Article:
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C.N.P Poetry 

  • Writer's pictureCathexis Northwest Press


By: Ann Pedone

there are these

times when

the world insists on

making meaning


turn this

into an


my hand

down here

between your



with moss (I can almost

feel your

milky roots)

watch my fingers

as I touch you there is


can you

see it

watch me


on my knees this is the



out of your hips can you

see it this is

what gives (milk)

to all of my hungers


stop me let me

make you flesh


blossom let me

take you down into me

like the rain


Ann Pedone graduated from Bard College in 1992 with a degree in English Literature. She has a Master’s degree in Chinese Language and Literature from UC Berkeley. Ann’s work has recently appeared in, Neologism, Ornery Quarterly, Unbroken Journal, Alba, Riggwelter, Main Street Rag, Poet head, among others. She lives in the San Francisco Bay Area.

"In my work I've always been interested in issues revolving around the relationship between the body and language; language and desire; and sexuality in general. There are many wonderful poems that have been written about lesbian sex--I'm thinking about the incredible work of Audre Lorde, and Adrienne Rich. While at the same time, there are obviously shelves of poetry that have been written about heterosexual sex--but it is almost always from the male perspective. If you think about the work of e.e. cummings, which, in many ways, is very indicative of modern, and certainly older poetry's take on sex, what you almost always are presented with is a man who is acting upon a woman. You are meant to, in a sense, enjoy the woman vicariously through the male writer. I suppose in this piece I wanted to turn the tables and make the man silent, as women usually are in the work of someone like cuumings, and instead give voice to the woman.

In this piece, I describe the woman's exploration of the man's body in a very direct, and yet, I think, also, in-direct way. The goal here was not to be pornographic or gratuitous in my depiction of a sexual act, but to allow the reader to follow the woman as she travels over and delights in the man's body--while at the same time she is asking him to watch her as she touches him. I find this double perspective, what feels like a kind of "double vision", very interesting from a literary point of view, while at the same time I think it is very erotic.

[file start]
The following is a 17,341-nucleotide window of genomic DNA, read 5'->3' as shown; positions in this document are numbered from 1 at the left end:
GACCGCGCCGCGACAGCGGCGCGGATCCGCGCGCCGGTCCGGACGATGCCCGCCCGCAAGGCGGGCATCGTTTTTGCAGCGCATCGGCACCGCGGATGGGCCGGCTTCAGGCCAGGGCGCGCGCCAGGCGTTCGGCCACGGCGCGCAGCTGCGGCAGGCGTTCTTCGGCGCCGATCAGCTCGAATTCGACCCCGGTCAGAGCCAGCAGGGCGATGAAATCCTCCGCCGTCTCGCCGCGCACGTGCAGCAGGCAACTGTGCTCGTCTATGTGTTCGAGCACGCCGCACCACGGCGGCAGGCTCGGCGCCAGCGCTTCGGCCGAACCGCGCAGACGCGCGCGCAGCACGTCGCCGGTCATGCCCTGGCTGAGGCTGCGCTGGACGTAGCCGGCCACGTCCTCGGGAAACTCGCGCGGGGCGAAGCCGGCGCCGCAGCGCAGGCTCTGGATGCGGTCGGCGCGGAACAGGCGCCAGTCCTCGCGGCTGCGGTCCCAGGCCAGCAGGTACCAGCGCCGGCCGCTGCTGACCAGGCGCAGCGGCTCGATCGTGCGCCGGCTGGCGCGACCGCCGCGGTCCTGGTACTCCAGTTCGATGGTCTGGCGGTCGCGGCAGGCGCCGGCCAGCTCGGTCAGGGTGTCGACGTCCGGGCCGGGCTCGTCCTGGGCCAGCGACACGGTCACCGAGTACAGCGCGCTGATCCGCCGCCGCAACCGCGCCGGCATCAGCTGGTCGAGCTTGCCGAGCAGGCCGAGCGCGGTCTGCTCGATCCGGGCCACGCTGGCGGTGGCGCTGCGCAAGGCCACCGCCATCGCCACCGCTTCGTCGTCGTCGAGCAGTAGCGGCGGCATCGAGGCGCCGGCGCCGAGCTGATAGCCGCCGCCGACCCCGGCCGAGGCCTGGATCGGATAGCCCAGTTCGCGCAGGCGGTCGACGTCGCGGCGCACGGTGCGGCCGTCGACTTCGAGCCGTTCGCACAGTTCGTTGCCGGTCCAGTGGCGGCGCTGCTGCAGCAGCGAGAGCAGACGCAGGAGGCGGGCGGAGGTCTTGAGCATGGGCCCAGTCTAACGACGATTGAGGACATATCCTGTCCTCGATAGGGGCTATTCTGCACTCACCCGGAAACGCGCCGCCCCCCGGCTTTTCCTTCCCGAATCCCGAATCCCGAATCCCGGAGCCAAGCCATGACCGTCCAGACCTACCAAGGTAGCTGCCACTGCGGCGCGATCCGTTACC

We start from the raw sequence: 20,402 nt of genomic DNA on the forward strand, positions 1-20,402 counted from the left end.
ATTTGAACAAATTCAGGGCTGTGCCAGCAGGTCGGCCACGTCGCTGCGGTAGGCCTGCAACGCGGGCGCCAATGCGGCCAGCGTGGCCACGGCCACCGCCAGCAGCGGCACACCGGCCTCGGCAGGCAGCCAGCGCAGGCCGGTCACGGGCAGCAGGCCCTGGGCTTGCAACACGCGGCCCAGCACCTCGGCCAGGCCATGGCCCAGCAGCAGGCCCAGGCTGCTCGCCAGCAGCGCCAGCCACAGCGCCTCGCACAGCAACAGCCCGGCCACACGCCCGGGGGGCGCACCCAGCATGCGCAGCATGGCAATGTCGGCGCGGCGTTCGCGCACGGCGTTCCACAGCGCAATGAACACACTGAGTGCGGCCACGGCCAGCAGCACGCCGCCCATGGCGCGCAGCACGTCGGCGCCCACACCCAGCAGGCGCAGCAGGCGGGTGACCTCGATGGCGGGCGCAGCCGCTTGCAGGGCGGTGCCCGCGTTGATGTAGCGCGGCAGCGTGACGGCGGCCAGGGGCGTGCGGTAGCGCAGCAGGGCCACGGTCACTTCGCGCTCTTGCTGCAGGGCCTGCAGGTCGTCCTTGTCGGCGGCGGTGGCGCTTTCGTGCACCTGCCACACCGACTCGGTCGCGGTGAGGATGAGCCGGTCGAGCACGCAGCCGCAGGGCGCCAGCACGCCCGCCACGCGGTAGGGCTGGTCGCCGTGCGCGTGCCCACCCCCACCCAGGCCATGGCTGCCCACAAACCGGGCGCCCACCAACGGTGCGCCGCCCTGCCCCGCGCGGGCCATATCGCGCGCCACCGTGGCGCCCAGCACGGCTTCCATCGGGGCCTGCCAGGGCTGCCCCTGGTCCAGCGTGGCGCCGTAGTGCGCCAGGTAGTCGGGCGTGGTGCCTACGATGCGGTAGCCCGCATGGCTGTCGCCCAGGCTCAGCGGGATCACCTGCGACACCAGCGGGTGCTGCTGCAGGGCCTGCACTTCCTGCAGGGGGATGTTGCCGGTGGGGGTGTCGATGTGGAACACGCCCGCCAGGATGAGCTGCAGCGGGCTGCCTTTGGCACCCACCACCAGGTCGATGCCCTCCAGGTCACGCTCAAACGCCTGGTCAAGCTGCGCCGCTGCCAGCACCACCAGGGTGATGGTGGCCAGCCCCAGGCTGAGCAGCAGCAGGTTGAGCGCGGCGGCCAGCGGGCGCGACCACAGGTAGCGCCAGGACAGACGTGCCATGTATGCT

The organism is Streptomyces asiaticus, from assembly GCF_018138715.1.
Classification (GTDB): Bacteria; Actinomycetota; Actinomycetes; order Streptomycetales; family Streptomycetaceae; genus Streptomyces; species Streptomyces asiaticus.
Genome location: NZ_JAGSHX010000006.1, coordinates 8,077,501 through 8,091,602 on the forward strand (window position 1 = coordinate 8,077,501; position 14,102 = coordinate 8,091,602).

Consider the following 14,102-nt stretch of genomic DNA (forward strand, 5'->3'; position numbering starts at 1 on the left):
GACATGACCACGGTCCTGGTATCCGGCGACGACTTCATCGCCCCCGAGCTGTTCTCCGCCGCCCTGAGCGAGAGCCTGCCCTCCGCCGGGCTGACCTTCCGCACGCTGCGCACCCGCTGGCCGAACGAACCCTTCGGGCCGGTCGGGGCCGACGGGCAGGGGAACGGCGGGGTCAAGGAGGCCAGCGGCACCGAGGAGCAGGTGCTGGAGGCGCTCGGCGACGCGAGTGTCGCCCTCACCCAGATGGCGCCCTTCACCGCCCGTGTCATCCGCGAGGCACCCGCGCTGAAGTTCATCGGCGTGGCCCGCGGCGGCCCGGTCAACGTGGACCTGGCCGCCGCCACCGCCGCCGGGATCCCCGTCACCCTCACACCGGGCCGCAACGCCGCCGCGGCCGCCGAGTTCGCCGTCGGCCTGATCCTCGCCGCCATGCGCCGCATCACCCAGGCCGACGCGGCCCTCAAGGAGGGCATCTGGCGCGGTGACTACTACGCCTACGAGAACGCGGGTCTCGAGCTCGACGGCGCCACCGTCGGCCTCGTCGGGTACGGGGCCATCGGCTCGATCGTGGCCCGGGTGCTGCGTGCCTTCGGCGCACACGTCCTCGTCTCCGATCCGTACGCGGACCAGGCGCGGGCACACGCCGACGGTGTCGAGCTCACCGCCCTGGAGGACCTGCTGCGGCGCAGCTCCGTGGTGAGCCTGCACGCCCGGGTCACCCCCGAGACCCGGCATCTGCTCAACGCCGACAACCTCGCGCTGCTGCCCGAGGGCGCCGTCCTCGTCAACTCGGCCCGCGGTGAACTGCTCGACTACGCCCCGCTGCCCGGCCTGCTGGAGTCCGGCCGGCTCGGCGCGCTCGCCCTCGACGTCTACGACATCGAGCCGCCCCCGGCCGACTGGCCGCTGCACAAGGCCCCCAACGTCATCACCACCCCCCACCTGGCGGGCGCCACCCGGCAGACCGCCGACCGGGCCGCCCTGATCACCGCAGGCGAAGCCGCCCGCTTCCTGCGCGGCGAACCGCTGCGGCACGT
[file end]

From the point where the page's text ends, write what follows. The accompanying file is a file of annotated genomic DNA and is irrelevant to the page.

What I wanted to depict in this last section is that even though she is on her knees, she doesn't feel diminished or disempowered in any way. Rather, her giving pleasure to the man empowers her. I was thinking here about the work of the Roman poet Catullus. In Catullus's poems depicting same-sex fellatio, there are many instances in which we are made to feel as though it is the man "on his knees" who actually holds the power in the sex act--and not the converse--which is, I think, what most people would assume—and are conditioned to believe as a result of the way that heterosexual fellatio is depicted in popular culture--especially in pornography. Here, rather, the speaker is, in a sense, enlivened and enriched by the experience--even though she is playing, what I think, most people would consider, a subordinate role.

My hope here was that the reader would come away from the piece with an appreciation for the expression of female sexuality in a way that is not simply meant to arouse or titillate, but instead helps us to appreciate the capacity that women have to experience sexual pleasure in a way that is unashamed, unabashed, and possibly even somewhat bold."


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